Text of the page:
72 The HIV-1 Arms Race: Isolation of Broad Neutralizing Antibodies From Chronically Infected Patients The initial neutralizing antibody response to HIV “autologous nAb” 15%- Broadly neutralizing antibody HIV-1Antibody ?

73 The HIV-1 Arms Race--Mapping the Virus and Antibody From the Time of Transmission The initial neutralizing antibody response to HIV “autologous nAb” 15%- Broadly neutralizing antibody The transmitted- Founder virus Escape virus HIV-1Antibody -ID

74 Conclusions The HIV vaccine field is invigorated, is working hard, is collaborating, and is treating this problem as a global emergency. RV144 immune correlates analysis has provided clues/hypotheses to test for finding immune correlates of protection

75 Conclusions New broad neutralizing antibodies and new insights into why broad neutralizing antibodies are not made have provided hope that strategies can be developed for their elicitation.

76 Conclusions The biology of HIV-1, the escape mechanisms of the virus from bnAb induction, and the unusual traits of bnAbs when they are induced are necessitating new strategies of vaccine design.

77 Conclusions New strategies for driving broad neutralizing lineages to be dominant - B cell lineage immunogen design - mapping the virus and antibody during the “Virus-Ab Arms Race” Recreate this scenerio with a vaccine + strong adjuvant.

78 Duke CHAVI-ID Scientific Leadership Group and Team Leaders Scientific Leadership Group Bart Haynes, PI Joseph Sodroski Bette Korber Andrew McMichael George Shaw Garnett Kelsoe Stuart Shapiro, NIAID Kelly Soderberg Cherie Lahti Thomas Denny Team Leaders Thomas Kepler Alan Perelson Beatrice Hahn David Goldstein David Montefiori Andrew Fire Stephen Harrison Robin Shattock Sampa Santra -ID Second CHAVI-ID at Scripps Dennis Burton, PI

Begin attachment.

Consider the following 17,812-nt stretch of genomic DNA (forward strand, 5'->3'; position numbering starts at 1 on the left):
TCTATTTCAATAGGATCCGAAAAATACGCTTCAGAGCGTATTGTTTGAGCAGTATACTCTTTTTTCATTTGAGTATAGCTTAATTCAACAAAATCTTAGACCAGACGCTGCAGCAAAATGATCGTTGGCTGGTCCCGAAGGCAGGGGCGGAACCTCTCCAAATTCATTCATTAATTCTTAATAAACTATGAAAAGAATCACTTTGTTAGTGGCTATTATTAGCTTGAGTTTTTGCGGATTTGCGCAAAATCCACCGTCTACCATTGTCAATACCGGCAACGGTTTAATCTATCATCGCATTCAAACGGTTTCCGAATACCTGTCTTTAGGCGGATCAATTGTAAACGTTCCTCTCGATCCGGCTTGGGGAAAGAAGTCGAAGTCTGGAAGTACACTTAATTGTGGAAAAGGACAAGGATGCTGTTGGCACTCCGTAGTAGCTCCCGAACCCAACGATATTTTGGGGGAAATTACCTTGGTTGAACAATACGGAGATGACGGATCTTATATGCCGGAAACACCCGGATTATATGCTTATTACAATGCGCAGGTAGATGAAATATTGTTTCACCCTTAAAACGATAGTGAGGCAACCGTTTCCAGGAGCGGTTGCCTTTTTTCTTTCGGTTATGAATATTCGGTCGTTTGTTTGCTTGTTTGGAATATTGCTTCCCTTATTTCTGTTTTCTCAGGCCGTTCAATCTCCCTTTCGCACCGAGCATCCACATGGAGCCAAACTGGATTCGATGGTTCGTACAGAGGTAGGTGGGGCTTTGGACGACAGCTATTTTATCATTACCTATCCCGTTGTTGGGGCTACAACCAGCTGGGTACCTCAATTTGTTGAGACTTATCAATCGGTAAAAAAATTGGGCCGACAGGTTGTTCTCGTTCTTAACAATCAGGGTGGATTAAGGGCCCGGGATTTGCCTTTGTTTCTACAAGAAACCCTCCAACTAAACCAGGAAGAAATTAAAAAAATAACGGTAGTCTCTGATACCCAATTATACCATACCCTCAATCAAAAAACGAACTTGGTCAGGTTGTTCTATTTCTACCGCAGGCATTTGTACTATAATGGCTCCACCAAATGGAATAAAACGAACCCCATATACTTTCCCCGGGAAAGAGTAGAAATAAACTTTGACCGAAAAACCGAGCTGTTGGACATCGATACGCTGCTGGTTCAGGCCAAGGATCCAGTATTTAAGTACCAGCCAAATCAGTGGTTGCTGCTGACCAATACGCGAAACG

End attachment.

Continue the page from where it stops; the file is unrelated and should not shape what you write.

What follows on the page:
79 Collaborators Duke Hua-Xin (Larry) Liao Georgia Tomaras Nathan Vandergrift John Whitesides Garnett Kelsoe Munir Alam Mattia Bonsignori Tony Moody Thomas Denny Ruijun Zhang David Montefiori and Team Boston University Thomas Kepler and Team NIH-Vaccine Research Center Gary Nabel Peter Kwong John Mascola Rebecca Lynch Tonquin Zhou Jason McLellan Our Patients Harvard Andreas Finzi Joseph Sodroski Steve Harrison Norm Letvin and Team MHRP Nelson Michael Jerome Kim and Team Thai Ministry of Health and Mahidol University -ID

80 Acknowledgements Supported by: Collaboration for AIDS Vaccine Discovery Grant From the Bill and Melinda Gates Foundation National Institute of Allergy and Infectious Diseases (NIAID) Division of AIDS (DAIDS) U.S. Department of Health and Human Services (HHS) Center for HIV/AIDS Vaccine Immunology (CHAVI) Center for HIV/AIDS Vaccine Immunology-Immunogen Discovery (CHAVI-ID) ID


Download ppt "Washington D.C., USA, 22-27 July 2012www.aids2012.org The Path Forward for HIV-1 Vaccine Development Barton F. Haynes, MD Duke Human Vaccine Institute."

Similar presentations


Ads by Google